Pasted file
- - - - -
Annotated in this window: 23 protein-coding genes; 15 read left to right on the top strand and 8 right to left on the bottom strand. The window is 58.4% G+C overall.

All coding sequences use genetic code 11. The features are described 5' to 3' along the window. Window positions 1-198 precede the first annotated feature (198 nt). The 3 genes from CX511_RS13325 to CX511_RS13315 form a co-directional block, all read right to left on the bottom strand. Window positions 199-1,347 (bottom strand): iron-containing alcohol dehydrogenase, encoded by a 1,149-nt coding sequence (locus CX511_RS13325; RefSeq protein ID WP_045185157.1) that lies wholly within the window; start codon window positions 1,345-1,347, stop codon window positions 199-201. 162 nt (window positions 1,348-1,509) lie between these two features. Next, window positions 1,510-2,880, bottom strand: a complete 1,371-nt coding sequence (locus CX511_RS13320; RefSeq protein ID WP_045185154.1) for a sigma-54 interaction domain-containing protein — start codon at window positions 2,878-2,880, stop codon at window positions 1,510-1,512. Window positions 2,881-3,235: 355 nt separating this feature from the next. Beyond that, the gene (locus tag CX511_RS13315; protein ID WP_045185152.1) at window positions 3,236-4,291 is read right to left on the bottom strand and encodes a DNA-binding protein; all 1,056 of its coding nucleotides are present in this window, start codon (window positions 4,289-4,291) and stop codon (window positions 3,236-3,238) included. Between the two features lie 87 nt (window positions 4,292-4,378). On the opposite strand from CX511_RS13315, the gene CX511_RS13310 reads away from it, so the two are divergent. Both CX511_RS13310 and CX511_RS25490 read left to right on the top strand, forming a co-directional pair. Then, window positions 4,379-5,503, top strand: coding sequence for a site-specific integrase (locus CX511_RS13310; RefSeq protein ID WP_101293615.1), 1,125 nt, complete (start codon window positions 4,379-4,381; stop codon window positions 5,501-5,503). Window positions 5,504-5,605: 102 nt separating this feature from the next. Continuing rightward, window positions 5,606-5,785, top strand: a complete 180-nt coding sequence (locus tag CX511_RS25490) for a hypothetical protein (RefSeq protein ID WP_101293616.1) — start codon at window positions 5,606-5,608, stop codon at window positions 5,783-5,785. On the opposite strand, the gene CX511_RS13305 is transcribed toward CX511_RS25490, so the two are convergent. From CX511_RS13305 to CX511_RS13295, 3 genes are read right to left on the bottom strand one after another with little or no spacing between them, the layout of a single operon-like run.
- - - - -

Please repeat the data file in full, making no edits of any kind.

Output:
Annotated in this window: 23 protein-coding genes; 15 read left to right on the top strand and 8 right to left on the bottom strand. The window is 58.4% G+C overall.

All coding sequences use genetic code 11. The features are described 5' to 3' along the window. Window positions 1-198 precede the first annotated feature (198 nt). The 3 genes from CX511_RS13325 to CX511_RS13315 form a co-directional block, all read right to left on the bottom strand. Window positions 199-1,347 (bottom strand): iron-containing alcohol dehydrogenase, encoded by a 1,149-nt coding sequence (locus CX511_RS13325; RefSeq protein ID WP_045185157.1) that lies wholly within the window; start codon window positions 1,345-1,347, stop codon window positions 199-201. 162 nt (window positions 1,348-1,509) lie between these two features. Next, window positions 1,510-2,880, bottom strand: a complete 1,371-nt coding sequence (locus CX511_RS13320; RefSeq protein ID WP_045185154.1) for a sigma-54 interaction domain-containing protein — start codon at window positions 2,878-2,880, stop codon at window positions 1,510-1,512. Window positions 2,881-3,235: 355 nt separating this feature from the next. Beyond that, the gene (locus tag CX511_RS13315; protein ID WP_045185152.1) at window positions 3,236-4,291 is read right to left on the bottom strand and encodes a DNA-binding protein; all 1,056 of its coding nucleotides are present in this window, start codon (window positions 4,289-4,291) and stop codon (window positions 3,236-3,238) included. Between the two features lie 87 nt (window positions 4,292-4,378). On the opposite strand from CX511_RS13315, the gene CX511_RS13310 reads away from it, so the two are divergent. Both CX511_RS13310 and CX511_RS25490 read left to right on the top strand, forming a co-directional pair. Then, window positions 4,379-5,503, top strand: coding sequence for a site-specific integrase (locus CX511_RS13310; RefSeq protein ID WP_101293615.1), 1,125 nt, complete (start codon window positions 4,379-4,381; stop codon window positions 5,501-5,503). Window positions 5,504-5,605: 102 nt separating this feature from the next. Continuing rightward, window positions 5,606-5,785, top strand: a complete 180-nt coding sequence (locus tag CX511_RS25490) for a hypothetical protein (RefSeq protein ID WP_101293616.1) — start codon at window positions 5,606-5,608, stop codon at window positions 5,783-5,785. On the opposite strand, the gene CX511_RS13305 is transcribed toward CX511_RS25490, so the two are convergent. From CX511_RS13305 to CX511_RS13295, 3 genes are read right to left on the bottom strand one after another with little or no spacing between them, the layout of a single operon-like run.